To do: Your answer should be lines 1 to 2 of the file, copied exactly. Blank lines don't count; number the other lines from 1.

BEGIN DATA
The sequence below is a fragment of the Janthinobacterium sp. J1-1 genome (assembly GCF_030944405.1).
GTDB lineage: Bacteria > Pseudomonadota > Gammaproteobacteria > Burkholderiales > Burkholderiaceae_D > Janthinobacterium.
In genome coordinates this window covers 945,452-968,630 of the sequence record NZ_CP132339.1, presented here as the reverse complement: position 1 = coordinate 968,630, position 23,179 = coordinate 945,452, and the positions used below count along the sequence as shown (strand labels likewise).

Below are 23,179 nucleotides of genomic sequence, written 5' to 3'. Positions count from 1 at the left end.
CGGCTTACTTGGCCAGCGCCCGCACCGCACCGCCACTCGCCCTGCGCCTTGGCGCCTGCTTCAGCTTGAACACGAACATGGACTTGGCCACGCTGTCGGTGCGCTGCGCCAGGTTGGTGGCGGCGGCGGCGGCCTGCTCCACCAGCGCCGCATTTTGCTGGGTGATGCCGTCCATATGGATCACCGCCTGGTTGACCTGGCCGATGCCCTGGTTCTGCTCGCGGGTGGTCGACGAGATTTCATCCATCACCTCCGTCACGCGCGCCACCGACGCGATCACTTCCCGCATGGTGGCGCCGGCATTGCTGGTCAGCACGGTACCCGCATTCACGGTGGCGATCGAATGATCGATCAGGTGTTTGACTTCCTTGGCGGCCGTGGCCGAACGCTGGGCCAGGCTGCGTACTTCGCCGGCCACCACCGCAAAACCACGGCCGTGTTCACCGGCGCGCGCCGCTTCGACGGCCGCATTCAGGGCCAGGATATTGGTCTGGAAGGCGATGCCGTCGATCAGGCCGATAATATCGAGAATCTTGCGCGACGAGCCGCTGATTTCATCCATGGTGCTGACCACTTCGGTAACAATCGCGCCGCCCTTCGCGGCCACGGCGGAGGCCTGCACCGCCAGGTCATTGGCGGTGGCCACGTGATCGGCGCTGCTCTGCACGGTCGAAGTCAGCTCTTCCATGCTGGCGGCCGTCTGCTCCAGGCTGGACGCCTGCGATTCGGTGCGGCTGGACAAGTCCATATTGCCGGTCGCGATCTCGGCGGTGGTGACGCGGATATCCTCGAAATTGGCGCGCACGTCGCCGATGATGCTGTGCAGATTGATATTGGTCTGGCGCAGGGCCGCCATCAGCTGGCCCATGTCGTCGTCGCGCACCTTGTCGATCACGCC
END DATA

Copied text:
The sequence below is a fragment of the Janthinobacterium sp. J1-1 genome (assembly GCF_030944405.1).
GTDB lineage: Bacteria > Pseudomonadota > Gammaproteobacteria > Burkholderiales > Burkholderiaceae_D > Janthinobacterium.